Analyze fiscal space before criticizing govt levies- Dr. Stephen Amoah

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Member of Parliament for Nhyiaeso, Dr. Stephen Amoah has asked critics of the petroleum levies to analyze the fiscal space before chastising the government.

Speaking in an interview on the AM Show on JoyNews, on Wednesday, the legislator called for effective analysis of the economic situation of the country instead of the unjustified comments.

“If we want to change some of these things as a country, we need to sit down and not make arbitrary decisions, analyze our fiscal space and let Ghanaians know that this is the situation.

“This is what we have to do, effectively if we do this, the cyclical effect should be analyzed because certain decisions can be taken today for people to be happy, but at the end of the day the cyclical effect would be bigger and larger and difficult to manage,” he explained.

The Minority in Parliament has demanded that government should remove the Special Petroleum Taxes imposed on petroleum products from the 2022 budget.

Speaking on behalf of the Minority, the Ranking Member of the Mines and Energy Committee, John Jinapor said, “for as the volume increases, your revenue increases because your revenue is the function of the volume and price, so volumes are increasing and the prices are also increasing, and yet you are breaking the necks of Ghanaians with such huge tax hikes.”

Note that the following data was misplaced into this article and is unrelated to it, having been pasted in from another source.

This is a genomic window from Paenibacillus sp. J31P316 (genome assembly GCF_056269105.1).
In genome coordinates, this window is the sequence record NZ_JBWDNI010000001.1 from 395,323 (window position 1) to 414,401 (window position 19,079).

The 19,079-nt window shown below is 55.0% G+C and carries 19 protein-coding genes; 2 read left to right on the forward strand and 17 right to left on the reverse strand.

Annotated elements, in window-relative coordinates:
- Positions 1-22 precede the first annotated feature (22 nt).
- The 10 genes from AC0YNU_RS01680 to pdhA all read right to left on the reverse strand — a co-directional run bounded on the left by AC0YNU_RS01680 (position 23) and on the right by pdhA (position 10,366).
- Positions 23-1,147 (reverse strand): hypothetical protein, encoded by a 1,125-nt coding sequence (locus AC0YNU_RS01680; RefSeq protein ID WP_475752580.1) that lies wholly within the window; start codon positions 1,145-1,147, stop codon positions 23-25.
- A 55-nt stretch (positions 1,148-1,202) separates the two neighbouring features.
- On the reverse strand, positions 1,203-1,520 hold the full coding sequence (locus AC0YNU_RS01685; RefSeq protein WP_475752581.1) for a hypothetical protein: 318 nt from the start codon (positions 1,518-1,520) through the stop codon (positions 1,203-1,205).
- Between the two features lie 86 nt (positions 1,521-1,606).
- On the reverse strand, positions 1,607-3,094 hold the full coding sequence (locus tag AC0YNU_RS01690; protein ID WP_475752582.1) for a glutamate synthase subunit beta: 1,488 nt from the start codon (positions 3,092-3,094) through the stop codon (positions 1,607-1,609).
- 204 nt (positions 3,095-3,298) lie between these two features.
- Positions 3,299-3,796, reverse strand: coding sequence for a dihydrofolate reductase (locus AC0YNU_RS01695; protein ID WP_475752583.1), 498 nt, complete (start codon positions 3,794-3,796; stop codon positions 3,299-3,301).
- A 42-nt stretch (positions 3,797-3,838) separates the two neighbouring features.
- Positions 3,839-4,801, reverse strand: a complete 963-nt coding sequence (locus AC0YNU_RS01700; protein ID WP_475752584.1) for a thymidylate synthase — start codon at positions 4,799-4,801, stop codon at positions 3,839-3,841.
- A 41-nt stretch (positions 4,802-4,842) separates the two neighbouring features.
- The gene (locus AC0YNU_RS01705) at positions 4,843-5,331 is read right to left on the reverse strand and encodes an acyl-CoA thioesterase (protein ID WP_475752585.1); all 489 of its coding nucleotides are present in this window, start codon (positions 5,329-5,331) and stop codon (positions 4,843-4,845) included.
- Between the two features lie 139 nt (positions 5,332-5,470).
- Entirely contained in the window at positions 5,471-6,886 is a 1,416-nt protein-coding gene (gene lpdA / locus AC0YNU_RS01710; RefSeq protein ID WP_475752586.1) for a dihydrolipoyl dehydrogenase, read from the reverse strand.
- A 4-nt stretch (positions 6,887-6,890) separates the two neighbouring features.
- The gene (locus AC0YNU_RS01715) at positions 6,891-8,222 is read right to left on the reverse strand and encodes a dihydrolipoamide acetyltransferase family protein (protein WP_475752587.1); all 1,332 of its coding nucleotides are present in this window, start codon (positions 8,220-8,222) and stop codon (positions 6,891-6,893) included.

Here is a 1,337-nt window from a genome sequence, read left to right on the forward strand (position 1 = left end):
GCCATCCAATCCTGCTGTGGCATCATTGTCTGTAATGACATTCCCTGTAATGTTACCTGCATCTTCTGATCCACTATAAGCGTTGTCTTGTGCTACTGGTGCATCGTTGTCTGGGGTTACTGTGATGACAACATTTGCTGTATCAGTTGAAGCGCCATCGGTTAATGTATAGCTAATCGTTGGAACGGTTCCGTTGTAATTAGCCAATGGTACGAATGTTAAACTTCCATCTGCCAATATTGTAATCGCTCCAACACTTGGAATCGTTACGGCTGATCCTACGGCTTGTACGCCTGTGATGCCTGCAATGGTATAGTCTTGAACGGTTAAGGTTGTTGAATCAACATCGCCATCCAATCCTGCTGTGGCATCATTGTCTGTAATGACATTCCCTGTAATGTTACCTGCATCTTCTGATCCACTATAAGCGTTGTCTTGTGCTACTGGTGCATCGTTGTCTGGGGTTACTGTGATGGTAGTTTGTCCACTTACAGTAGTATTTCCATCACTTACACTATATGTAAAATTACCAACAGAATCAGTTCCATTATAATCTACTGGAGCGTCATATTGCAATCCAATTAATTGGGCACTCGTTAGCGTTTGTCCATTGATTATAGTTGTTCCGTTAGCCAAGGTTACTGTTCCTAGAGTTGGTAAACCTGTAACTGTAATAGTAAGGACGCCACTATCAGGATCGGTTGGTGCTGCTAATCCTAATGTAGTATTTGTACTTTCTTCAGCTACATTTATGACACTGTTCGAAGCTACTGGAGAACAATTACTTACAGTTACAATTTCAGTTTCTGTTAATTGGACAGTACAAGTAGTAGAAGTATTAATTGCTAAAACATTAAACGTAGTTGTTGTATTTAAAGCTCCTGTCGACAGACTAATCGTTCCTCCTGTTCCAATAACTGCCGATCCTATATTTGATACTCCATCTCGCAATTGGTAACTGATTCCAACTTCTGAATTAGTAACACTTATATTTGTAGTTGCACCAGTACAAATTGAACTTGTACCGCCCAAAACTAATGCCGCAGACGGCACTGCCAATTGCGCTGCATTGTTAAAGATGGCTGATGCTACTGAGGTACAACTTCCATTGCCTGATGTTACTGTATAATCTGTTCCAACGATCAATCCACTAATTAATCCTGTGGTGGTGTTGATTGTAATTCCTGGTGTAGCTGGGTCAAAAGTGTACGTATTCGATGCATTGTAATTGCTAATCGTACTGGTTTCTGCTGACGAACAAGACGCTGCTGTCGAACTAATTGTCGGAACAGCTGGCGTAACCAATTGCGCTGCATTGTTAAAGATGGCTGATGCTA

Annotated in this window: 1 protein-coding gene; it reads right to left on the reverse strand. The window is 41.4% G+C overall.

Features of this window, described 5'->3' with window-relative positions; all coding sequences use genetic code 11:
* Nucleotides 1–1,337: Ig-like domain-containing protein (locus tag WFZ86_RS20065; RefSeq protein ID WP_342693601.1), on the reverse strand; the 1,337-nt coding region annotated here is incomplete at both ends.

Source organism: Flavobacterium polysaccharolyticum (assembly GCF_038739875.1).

Meanwhile, the Nhyiaeso MP noted that persons calling for reduction in taxes should make available analytic frameworks to support their claim.

“Honestly speaking, if somebody says reduce or add taxes, he should come with properly analyzed frameworks for Ghanaians to know that these are the figures whether NPP or NDC, the entire country we are fond of making statements without facts,” he said.

On the contrary, MP for South Dayi, Rockson-Nelson Dafeamekpor indicated that government’s introduction of the sanitation levy is uncalled for.

“We are telling them that the imposition of things like the sanitation tax or levy, is totally needless. Because there is a very servient doctrine in environmental law and that is, the polluter must pay.

When I generate my debris, I should be able to pay for it, you don’t tax everybody whether or not they generate a debris, a sanitation levy. So if you take off such a levy for instance it is capable of bringing succour to our people,” he argued.

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